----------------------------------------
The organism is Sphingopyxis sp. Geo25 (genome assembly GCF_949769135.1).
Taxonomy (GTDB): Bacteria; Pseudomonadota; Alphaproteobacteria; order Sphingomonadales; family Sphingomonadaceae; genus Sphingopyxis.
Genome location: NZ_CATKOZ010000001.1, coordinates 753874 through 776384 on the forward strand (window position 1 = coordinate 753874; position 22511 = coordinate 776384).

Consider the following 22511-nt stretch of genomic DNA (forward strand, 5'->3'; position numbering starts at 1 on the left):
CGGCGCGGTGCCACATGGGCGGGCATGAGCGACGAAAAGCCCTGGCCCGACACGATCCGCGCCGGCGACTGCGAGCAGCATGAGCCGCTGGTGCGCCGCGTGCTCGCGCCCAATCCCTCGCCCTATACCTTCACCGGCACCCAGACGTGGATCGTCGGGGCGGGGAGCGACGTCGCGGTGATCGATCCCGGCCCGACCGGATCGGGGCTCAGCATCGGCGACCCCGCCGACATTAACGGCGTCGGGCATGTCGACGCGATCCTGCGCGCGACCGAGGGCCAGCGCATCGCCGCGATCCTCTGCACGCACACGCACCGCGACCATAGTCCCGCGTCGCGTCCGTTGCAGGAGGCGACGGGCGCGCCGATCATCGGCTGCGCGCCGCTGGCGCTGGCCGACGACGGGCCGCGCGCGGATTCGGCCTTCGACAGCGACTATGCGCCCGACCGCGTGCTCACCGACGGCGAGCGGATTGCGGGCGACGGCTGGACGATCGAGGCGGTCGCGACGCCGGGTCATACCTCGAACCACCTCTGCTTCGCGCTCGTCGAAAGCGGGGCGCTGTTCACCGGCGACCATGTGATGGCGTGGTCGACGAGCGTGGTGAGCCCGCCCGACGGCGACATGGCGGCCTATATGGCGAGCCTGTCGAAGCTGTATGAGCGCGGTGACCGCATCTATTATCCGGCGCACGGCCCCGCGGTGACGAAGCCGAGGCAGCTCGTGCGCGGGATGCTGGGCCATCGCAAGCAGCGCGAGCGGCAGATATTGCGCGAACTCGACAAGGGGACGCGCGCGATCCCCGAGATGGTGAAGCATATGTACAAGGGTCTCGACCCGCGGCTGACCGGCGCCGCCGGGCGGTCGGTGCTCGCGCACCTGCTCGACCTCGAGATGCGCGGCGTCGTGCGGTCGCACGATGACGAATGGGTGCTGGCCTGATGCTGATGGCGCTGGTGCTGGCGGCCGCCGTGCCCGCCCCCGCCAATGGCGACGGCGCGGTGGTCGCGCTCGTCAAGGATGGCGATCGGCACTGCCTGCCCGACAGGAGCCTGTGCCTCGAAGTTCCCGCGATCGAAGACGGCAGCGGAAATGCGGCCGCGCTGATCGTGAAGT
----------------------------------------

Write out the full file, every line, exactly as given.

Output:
The organism is Sphingopyxis sp. Geo25 (genome assembly GCF_949769135.1).
Taxonomy (GTDB): Bacteria; Pseudomonadota; Alphaproteobacteria; order Sphingomonadales; family Sphingomonadaceae; genus Sphingopyxis.
Genome location: NZ_CATKOZ010000001.1, coordinates 753874 through 776384 on the forward strand (window position 1 = coordinate 753874; position 22511 = coordinate 776384).

Consider the following 22511-nt stretch of genomic DNA (forward strand, 5'->3'; position numbering starts at 1 on the left):
CGGCGCGGTGCCACATGGGCGGGCATGAGCGACGAAAAGCCCTGGCCCGACACGATCCGCGCCGGCGACTGCGAGCAGCATGAGCCGCTGGTGCGCCGCGTGCTCGCGCCCAATCCCTCGCCCTATACCTTCACCGGCACCCAGACGTGGATCGTCGGGGCGGGGAGCGACGTCGCGGTGATCGATCCCGGCCCGACCGGATCGGGGCTCAGCATCGGCGACCCCGCCGACATTAACGGCGTCGGGCATGTCGACGCGATCCTGCGCGCGACCGAGGGCCAGCGCATCGCCGCGATCCTCTGCACGCACACGCACCGCGACCATAGTCCCGCGTCGCGTCCGTTGCAGGAGGCGACGGGCGCGCCGATCATCGGCTGCGCGCCGCTGGCGCTGGCCGACGACGGGCCGCGCGCGGATTCGGCCTTCGACAGCGACTATGCGCCCGACCGCGTGCTCACCGACGGCGAGCGGATTGCGGGCGACGGCTGGACGATCGAGGCGGTCGCGACGCCGGGTCATACCTCGAACCACCTCTGCTTCGCGCTCGTCGAAAGCGGGGCGCTGTTCACCGGCGACCATGTGATGGCGTGGTCGACGAGCGTGGTGAGCCCGCCCGACGGCGACATGGCGGCCTATATGGCGAGCCTGTCGAAGCTGTATGAGCGCGGTGACCGCATCTATTATCCGGCGCACGGCCCCGCGGTGACGAAGCCGAGGCAGCTCGTGCGCGGGATGCTGGGCCATCGCAAGCAGCGCGAGCGGCAGATATTGCGCGAACTCGACAAGGGGACGCGCGCGATCCCCGAGATGGTGAAGCATATGTACAAGGGTCTCGACCCGCGGCTGACCGGCGCCGCCGGGCGGTCGGTGCTCGCGCACCTGCTCGACCTCGAGATGCGCGGCGTCGTGCGGTCGCACGATGACGAATGGGTGCTGGCCTGATGCTGATGGCGCTGGTGCTGGCGGCCGCCGTGCCCGCCCCCGCCAATGGCGACGGCGCGGTGGTCGCGCTCGTCAAGGATGGCGATCGGCACTGCCTGCCCGACAGGAGCCTGTGCCTCGAAGTTCCCGCGATCGAAGACGGCAGCGGAAATGCGGCCGCGCTGATCGTGAAGT